After months of negotiations, the Senate in June 2013 approved legislation crafted by the “Gang of Eight”—four Democrats and four Republicans (including Graham and Sen. Marco Rubio of Florida, both of whom opposed the Lankford-Murphy-Sinema compromise.) That package, which featured a path to legalization for illegal immigrants under certain conditions in exchange for border security measures, died in the House after Speaker John Boehner, an Ohio Republican, bowed to GOP pressure and refused to call a floor vote.

Up next: Trump. Obama’s successor staked his 2016 campaign on border security, vowing to build a wall across the Southern border and force Mexico to finance it. Neither happened, nor did Trump’s two attempts to corral his party and reach grand bargain agreements with Democrats to overhaul U.S. immigration law. 

Now Biden makes four presidents who have tried and failed this century to prod Congress into reforming what Democrats and Republicans agree is a badly broken system.

Political operatives who have worked in Washington for years say there’s no reason to believe this pattern of failure won’t continue under Trump 2.0—or during a second Biden administration, for that matter. “It’s far easier to see an immediate future of executive orders and administrative actions than it is imagining the next president figuring out a legislative solution that has vexed presidents going back to Bush and Obama,” said Robert Simms, a veteran Republican strategist.

For a moment, the immigration reform curse seemed poised to be broken. 

To coax congressional Republicans into approving supplemental aid for Ukraine, Israel, and Taiwan—foreign assistance GOP lawmakers had historically supported without arm twisting—Biden offered to sign into law a border security package. Republicans had for months demanded changes to U.S. immigration and asylum law to secure an overwhelmed Mexican border and deter illegal crossings that have surged to record numbers since Biden relaxed his predecessor’s regime of executive orders. “I support funding for Ukraine, I support funding for Israel,” Sen. John Cornyn, a Texas Republican, told reporters in early December. “But this is an opportunity for us to force the Biden administration to do what they should have been doing all along.”

Republicans labeled the border situation a crisis, and for good reason, telling Biden they could not in good conscience help other countries defend their borders absent doing the same here at home. And Republicans had something Biden needed: their votes. So, Lankford, Murphy, and Sinema got to work crafting a package that would obviously fall short of the demands of GOP immigration hawks—and anger some Democratic progressives. But that’s the nature of legislating in divided government, or in a Senate where 60 votes rules.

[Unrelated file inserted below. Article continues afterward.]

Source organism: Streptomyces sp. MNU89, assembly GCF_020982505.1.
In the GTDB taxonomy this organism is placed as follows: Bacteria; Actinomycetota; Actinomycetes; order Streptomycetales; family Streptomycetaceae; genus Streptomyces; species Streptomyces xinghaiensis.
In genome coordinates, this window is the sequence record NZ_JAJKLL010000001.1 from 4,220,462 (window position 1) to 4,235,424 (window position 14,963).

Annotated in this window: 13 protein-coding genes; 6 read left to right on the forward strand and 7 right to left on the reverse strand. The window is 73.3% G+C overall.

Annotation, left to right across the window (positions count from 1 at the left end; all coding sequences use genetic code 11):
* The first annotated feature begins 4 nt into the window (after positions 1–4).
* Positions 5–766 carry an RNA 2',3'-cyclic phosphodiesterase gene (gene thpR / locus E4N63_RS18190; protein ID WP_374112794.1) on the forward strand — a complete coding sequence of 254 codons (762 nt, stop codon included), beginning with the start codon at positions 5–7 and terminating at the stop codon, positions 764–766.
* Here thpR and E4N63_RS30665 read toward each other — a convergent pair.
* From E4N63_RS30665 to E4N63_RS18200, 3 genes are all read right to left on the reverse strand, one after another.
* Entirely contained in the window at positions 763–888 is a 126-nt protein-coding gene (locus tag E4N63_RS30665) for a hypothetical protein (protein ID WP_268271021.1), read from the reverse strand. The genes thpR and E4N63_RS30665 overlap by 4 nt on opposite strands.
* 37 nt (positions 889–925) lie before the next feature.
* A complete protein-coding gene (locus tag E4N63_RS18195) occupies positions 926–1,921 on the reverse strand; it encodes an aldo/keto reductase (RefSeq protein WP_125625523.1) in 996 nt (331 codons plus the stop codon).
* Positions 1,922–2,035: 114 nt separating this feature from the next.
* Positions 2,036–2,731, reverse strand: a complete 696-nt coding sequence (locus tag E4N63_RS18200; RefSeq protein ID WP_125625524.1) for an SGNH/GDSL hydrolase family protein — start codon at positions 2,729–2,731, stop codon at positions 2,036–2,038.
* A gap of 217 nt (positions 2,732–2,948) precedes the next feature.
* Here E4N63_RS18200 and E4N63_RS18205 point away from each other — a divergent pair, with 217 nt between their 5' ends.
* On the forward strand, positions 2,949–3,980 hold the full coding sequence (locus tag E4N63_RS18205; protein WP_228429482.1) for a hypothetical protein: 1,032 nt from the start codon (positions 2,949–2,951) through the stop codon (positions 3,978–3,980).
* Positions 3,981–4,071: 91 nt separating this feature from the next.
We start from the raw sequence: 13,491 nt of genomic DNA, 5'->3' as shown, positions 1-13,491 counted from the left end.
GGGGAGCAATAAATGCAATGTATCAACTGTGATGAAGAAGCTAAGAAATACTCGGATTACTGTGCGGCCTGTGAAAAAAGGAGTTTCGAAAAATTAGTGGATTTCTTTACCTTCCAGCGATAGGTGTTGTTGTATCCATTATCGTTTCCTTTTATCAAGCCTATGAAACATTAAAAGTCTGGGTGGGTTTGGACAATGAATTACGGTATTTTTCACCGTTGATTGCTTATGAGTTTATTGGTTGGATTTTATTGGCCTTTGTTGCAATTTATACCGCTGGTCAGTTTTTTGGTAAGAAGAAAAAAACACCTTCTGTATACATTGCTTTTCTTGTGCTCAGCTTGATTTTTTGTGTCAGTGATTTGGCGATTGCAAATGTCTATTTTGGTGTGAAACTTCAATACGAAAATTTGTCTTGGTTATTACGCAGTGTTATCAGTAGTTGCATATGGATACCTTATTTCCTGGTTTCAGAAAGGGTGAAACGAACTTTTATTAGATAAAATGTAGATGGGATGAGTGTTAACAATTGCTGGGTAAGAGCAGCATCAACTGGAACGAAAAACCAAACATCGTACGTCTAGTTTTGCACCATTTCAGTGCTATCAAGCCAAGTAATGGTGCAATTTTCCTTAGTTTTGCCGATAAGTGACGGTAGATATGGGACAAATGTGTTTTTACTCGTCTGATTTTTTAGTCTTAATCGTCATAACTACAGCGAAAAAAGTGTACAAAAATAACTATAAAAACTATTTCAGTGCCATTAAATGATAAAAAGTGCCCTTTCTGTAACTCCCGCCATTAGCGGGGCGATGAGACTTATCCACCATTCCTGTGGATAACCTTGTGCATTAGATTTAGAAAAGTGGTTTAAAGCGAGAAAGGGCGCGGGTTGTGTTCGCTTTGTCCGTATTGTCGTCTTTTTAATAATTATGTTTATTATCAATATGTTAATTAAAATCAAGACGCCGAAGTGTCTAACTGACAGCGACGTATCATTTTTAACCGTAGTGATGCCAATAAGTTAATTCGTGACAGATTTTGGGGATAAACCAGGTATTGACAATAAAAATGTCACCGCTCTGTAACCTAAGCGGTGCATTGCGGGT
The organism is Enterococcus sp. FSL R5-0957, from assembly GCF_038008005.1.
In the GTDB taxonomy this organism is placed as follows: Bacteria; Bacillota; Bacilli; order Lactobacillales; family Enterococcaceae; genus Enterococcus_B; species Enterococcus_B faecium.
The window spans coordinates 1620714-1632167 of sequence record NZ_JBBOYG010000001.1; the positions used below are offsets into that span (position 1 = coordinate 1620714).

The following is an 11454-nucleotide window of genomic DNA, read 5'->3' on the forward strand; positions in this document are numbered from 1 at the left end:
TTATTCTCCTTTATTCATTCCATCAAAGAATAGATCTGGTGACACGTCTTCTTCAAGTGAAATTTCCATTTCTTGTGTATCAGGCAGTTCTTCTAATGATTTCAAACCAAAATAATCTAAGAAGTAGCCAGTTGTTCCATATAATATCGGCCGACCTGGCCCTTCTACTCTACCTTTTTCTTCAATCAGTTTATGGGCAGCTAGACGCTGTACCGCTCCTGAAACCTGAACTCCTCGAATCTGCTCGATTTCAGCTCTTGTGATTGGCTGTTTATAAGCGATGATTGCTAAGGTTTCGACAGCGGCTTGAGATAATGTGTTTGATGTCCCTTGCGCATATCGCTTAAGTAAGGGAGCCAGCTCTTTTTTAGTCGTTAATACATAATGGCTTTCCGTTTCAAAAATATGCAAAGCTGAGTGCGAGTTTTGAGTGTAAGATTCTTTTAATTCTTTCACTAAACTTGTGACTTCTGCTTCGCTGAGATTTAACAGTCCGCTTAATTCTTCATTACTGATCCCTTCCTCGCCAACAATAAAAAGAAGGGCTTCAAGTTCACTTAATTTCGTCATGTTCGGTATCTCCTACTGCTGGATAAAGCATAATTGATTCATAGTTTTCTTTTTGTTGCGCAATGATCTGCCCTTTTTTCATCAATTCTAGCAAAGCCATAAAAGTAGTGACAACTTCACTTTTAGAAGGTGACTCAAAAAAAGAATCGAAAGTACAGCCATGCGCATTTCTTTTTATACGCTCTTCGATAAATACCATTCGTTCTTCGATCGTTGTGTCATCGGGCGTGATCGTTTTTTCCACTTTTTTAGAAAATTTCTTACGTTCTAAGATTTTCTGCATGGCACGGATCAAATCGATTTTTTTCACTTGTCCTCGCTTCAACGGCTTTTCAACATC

This gang of three achieved their objective, and the $118 billion package was backed by Biden, most Senate Democrats and the labor union representing border patrol agents.

The bill included measures to speed up the processing of asylum claims to no more than six months from as long as 10 years; to end the practice of “catch and release,” by which migrants applying for asylum who are apprehended at the border are released into the U.S.; and increased funding for the hiring of more border patrol and asylum processing personnel, and to help inundated border communities shelter and care for migrants. 

Some Republicans, however, took issue with the legislation’s other proposals. 

Namely, that the bill gave presidents the discretion to close the border completely, “until DHS has processing capacity and operational control of the border,” if the daily average of migrant encounters averaged more than 4,000 in a single week, but would force the commander in chief to do so if migrant encounters averaged more than 5,000 daily per week, or exceeded 8,500 in a single day. 

The goal of the provision was to bring clarity to the law, and constrain future presidents who may resist these sorts of border security policies. Some Republicans, such as Sen. John Barrasso of Wyoming, the third-ranking GOP leader in the chamber in particular, said this measure would essentially legalize illegal crossings up to these numbers and fail as a deterrent (though others pushed back on that point). 

Republicans also opposed elements of the bill that proposed to increase the number of employment and family based visas by 50,000, annually, over five years.

Once Trump publicly opposed the bill, most Senate Republicans balked, arguing new legislation was unnecessary despite previously demanding it. Biden, they argued, has the power to significantly mitigate the migrant crisis without any mechanism from Congress. All the president has to do is reverse the executive orders he issued that reversed previous executive orders issued by his Oval Office predecessor. “The law already says that you shall detain anyone who’s in this country unlawfully,” Rubio said. “Biden, tomorrow, could do a lot to end this crisis.” Some Republicans disagree with this position, widely held on the right.

Republicans’ complaints about the Senate compromise are hardly illegitimate—they prefer H.R. 2, the border security legislation approved by the GOP majority in the House—but GOP lawmakers and strategists from both the traditional wing of the party and the Trump wing agree that the politics of signing onto achievable, bipartisan immigration legislation was too heavy of a lift for their side of the aisle. In an election year when the border crisis appears to benefit Trump in his race against Biden, it would have been nearly impossible to convince grassroots conservatives to embrace the Lankford-Murphy-Sinema agreement.

“Nothing is more visceral for Republicans than immigration,” said Brendan Buck, a Republican operative who advised Paul Ryan when he was speaker of the House. “We will never solve immigration, even in parts, until compromise is no longer toxic.”